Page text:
Assessment & Feedback July SIG meeting

openTEL is pleased to announce that July’s Assessment & Feedback Special Interest Group will host a talk by Professor Phillip Dawson of Deakin University, Melbourne, Australia.

Detecting and preventing contract cheating

Phillip Dawson, Deakin University

Abstract: Internationally, somewhere between 3% and 15% of students admit to having paid someone else to do their assessed work. Extrapolating from all available data, there are likely around 31 million current students who have used these commercial ‘contract cheating’ services. Drastic approaches to addressing problems of cheating are being proposed and trialled, ranging from switching off the Internet during exams at a national level, to imprisonment of people who help students cheat. Less extreme (but still potentially concerning) approaches are also being proposed, such as routine surveillance of students and a return to the days of examinations as the dominant mode of assessment.

Is contract cheating really such an existential threat to higher education? Is it actually impossible to detect and prevent? This presentation reviews the evidence on contract cheating detection, including interventions to improve detection rates. It also covers the relatively thin empirical evidence on what can be done to prevent or ‘design out’ contract cheating. An argument is made for thinking about academic integrity at a macro or programmatic level rather than focusing on securing every act of assessment.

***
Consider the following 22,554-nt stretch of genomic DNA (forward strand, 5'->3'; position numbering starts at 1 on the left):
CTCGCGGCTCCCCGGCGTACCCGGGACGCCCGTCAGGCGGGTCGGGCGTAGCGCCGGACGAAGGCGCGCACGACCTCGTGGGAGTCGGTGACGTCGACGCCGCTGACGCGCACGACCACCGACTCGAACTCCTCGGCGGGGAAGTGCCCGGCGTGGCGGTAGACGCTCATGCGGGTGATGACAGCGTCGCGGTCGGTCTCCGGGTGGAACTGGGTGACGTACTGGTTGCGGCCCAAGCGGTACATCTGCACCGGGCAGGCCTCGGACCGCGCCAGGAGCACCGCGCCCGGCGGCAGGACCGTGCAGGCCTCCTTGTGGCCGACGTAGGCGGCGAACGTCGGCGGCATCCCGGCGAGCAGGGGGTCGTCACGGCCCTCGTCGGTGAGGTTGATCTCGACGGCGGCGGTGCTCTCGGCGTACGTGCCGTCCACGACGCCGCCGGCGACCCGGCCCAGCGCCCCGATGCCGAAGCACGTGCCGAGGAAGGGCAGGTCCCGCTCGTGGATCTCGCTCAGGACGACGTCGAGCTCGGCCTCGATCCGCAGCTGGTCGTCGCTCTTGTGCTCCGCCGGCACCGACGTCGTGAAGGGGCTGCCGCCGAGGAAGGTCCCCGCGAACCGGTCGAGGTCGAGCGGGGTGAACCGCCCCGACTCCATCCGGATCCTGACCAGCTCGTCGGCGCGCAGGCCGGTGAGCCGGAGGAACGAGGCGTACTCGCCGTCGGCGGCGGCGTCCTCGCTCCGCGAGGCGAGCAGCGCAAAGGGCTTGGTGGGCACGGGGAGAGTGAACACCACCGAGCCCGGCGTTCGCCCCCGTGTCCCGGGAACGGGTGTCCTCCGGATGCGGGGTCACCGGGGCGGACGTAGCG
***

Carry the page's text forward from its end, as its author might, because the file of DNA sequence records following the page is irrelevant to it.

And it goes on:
Bio: Associate Professor Phillip (Phill) Dawson is Associate Director of the Centre for Research in Assessment and Digital Learning (CRADLE) at Deakin University, Melbourne. Phill has been engaged in a unique program of empirical work on the detection and prevention of contract cheating, conducting some of the first studies showing that markers can detect contract cheating if asked to do so, and that training can improve detection rates. Phill brings a background in cybersecurity and artificial intelligence to his academic integrity research, which he uses to do things like hack into online exams. His broader interests are in assessment and feedback.

We look forward to seeing you at 14:00 on 1st July in Meeting Room 1, JLB

The audio of this event is available here: